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A sugar utilization phenotype contributes to the formation of genetic exchange communities in lactic acid bacteria
Shinkuro Takenaka, Takeshi Kawashima, Masanori Arita.
FEMS Microbiology Letters (2021) 368, fnab117 DOI:10.1093/femsle/fnab117
In prokaryotes, a major contributor to genomic evolution is the exchange of genes via horizontal gene transfer (HGT). Areas with a high density of HGT networks are defined as genetic exchange communities (GECs). Although some phenotypes associated with specific ecological niches are linked to GECs, little is known about the phenotypic influences on HGT in bacterial groups within a taxonomic family. Thanks to the published genome sequences and phenotype data of lactic acid bacteria (LAB), it is now possible to obtain more detailed information about the phenotypes that affect GECs. Here, we have investigated the relationship between HGT and internal and external environmental factors for 178 strains from 24 genera in the Lactobacillaceae family. We found a significant correlation between strains with high utilization of sugars and HGT bias. The result suggests that the phenotype of the utilization of a variety of sugars is key to the construction of GECs in this family. This feature is consistent with the fact that the Lactobacillaceae family contributes to the production of a wide variety of fermented foods by sharing niches such as those in vegetables, dairy products and brewing-related environments. This result provides the first evidence that phenotypes associated with ecological niches contribute to form GECs in the LAB family.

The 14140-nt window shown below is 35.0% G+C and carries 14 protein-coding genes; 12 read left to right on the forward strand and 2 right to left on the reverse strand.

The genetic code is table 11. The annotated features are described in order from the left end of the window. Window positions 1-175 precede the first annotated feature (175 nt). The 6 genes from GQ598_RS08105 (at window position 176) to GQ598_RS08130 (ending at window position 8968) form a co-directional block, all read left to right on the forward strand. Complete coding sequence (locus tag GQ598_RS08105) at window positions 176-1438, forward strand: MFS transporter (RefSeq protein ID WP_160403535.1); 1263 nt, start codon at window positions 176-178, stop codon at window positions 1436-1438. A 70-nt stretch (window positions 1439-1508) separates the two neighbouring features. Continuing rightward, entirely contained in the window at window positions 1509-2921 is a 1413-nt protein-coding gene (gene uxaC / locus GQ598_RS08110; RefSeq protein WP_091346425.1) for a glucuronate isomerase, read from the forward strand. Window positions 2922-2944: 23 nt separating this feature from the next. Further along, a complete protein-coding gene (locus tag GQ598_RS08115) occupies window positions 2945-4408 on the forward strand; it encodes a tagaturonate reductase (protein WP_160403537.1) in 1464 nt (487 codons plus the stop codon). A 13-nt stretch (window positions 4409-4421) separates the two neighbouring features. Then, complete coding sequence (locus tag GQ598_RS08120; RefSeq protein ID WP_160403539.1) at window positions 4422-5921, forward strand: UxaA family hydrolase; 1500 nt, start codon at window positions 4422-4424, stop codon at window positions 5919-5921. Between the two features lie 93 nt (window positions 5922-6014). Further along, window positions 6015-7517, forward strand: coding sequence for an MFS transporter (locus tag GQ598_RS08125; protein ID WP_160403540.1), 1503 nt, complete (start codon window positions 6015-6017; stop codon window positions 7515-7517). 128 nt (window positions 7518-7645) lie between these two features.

Source: S. Takenaka, et al., DOI: 10.1093/femsle/fnab117
Figure at the beginning: Phylogenetic tree based on the 16S rRNA genes of the LAB strains with the phenotypic and genomic features identified. The inner band shows species colored by genus. The next five symbols show phenotypic characteristics for each LAB strain; first inward-facing triangle indicates the growth at 15°C, second outward-facing triangle indicates the growth at 45°C, third star indicates the micro aerophilic, fourth red inward-facing indicates facultatively anaerobic and fifth circle indicates obligate anaerobic. A filled symbol means the strain has the phenotype, and an open symbol means that it does not. A blank means that there is no relevant information available. The next red band shows the number of sugar types that can be utilized. The outer bands show the number of coding sequences (CDS) for each strain: navy blue indicates the estimated number of CDS acquired by the horizontal gene transfer (HGT) and light blue indicates the number of native CDS.
Figure: The networks for the generalist and specialist group orthologs. Each of the 178 nodes represents an LAB genome, which are colored and numbered by genus. Edges of dotted-red/solid-blue were created between two genomes when the number of sharing generalist/specialist group orthologs was more than five.